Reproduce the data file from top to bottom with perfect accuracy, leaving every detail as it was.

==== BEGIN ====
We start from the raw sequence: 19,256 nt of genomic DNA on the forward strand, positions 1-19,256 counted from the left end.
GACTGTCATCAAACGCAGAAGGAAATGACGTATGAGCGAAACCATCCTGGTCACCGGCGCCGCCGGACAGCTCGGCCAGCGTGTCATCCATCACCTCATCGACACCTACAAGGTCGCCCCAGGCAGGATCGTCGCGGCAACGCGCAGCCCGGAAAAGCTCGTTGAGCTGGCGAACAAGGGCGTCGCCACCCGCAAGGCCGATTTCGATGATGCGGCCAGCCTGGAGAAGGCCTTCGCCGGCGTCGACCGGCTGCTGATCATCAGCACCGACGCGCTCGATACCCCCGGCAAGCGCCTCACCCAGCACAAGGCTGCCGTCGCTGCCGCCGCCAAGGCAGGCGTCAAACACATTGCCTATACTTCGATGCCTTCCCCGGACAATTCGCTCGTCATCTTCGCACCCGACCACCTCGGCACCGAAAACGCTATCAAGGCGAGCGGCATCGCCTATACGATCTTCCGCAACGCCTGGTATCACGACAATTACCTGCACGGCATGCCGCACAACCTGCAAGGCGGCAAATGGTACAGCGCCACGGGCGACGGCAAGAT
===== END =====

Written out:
We start from the raw sequence: 19,256 nt of genomic DNA on the forward strand, positions 1-19,256 counted from the left end.
GACTGTCATCAAACGCAGAAGGAAATGACGTATGAGCGAAACCATCCTGGTCACCGGCGCCGCCGGACAGCTCGGCCAGCGTGTCATCCATCACCTCATCGACACCTACAAGGTCGCCCCAGGCAGGATCGTCGCGGCAACGCGCAGCCCGGAAAAGCTCGTTGAGCTGGCGAACAAGGGCGTCGCCACCCGCAAGGCCGATTTCGATGATGCGGCCAGCCTGGAGAAGGCCTTCGCCGGCGTCGACCGGCTGCTGATCATCAGCACCGACGCGCTCGATACCCCCGGCAAGCGCCTCACCCAGCACAAGGCTGCCGTCGCTGCCGCCGCCAAGGCAGGCGTCAAACACATTGCCTATACTTCGATGCCTTCCCCGGACAATTCGCTCGTCATCTTCGCACCCGACCACCTCGGCACCGAAAACGCTATCAAGGCGAGCGGCATCGCCTATACGATCTTCCGCAACGCCTGGTATCACGACAATTACCTGCACGGCATGCCGCACAACCTGCAAGGCGGCAAATGGTACAGCGCCACGGGCGACGGCAAGAT